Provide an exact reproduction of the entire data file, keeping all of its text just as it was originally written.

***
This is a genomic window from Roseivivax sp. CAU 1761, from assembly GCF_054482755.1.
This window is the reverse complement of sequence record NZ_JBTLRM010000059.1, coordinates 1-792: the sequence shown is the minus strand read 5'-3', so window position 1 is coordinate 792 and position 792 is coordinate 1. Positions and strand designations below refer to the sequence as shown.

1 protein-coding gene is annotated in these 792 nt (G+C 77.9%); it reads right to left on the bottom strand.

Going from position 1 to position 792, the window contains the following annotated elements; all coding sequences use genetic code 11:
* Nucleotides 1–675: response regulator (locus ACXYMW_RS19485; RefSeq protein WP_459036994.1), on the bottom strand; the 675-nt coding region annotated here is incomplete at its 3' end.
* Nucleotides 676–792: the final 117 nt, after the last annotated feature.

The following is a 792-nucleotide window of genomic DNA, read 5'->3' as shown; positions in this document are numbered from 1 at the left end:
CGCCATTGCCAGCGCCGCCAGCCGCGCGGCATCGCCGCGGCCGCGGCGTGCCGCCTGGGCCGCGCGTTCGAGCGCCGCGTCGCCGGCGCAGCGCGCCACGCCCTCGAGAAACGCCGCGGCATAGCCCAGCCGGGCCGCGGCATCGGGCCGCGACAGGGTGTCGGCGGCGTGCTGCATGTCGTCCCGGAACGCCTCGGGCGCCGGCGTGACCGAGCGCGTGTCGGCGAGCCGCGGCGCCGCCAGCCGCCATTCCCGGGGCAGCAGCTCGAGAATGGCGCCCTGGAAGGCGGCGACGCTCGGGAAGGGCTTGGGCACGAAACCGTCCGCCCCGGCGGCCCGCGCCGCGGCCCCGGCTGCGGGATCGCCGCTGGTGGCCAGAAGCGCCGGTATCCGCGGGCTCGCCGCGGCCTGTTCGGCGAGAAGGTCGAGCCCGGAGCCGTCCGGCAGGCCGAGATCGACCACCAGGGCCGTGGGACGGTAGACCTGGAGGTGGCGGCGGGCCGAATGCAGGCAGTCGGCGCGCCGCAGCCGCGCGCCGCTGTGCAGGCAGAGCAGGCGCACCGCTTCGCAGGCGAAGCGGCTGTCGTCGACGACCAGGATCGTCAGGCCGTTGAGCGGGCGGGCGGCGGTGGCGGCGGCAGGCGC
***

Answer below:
This is a genomic window from Roseivivax sp. CAU 1761, from assembly GCF_054482755.1.
This window is the reverse complement of sequence record NZ_JBTLRM010000059.1, coordinates 1-792: the sequence shown is the minus strand read 5'-3', so window position 1 is coordinate 792 and position 792 is coordinate 1. Positions and strand designations below refer to the sequence as shown.

1 protein-coding gene is annotated in these 792 nt (G+C 77.9%); it reads right to left on the bottom strand.

Going from position 1 to position 792, the window contains the following annotated elements; all coding sequences use genetic code 11:
* Nucleotides 1–675: response regulator (locus ACXYMW_RS19485; RefSeq protein WP_459036994.1), on the bottom strand; the 675-nt coding region annotated here is incomplete at its 3' end.
* Nucleotides 676–792: the final 117 nt, after the last annotated feature.

The following is a 792-nucleotide window of genomic DNA, read 5'->3' as shown; positions in this document are numbered from 1 at the left end:
CGCCATTGCCAGCGCCGCCAGCCGCGCGGCATCGCCGCGGCCGCGGCGTGCCGCCTGGGCCGCGCGTTCGAGCGCCGCGTCGCCGGCGCAGCGCGCCACGCCCTCGAGAAACGCCGCGGCATAGCCCAGCCGGGCCGCGGCATCGGGCCGCGACAGGGTGTCGGCGGCGTGCTGCATGTCGTCCCGGAACGCCTCGGGCGCCGGCGTGACCGAGCGCGTGTCGGCGAGCCGCGGCGCCGCCAGCCGCCATTCCCGGGGCAGCAGCTCGAGAATGGCGCCCTGGAAGGCGGCGACGCTCGGGAAGGGCTTGGGCACGAAACCGTCCGCCCCGGCGGCCCGCGCCGCGGCCCCGGCTGCGGGATCGCCGCTGGTGGCCAGAAGCGCCGGTATCCGCGGGCTCGCCGCGGCCTGTTCGGCGAGAAGGTCGAGCCCGGAGCCGTCCGGCAGGCCGAGATCGACCACCAGGGCCGTGGGACGGTAGACCTGGAGGTGGCGGCGGGCCGAATGCAGGCAGTCGGCGCGCCGCAGCCGCGCGCCGCTGTGCAGGCAGAGCAGGCGCACCGCTTCGCAGGCGAAGCGGCTGTCGTCGACGACCAGGATCGTCAGGCCGTTGAGCGGGCGGGCGGCGGTGGCGGCGGCAGGCGC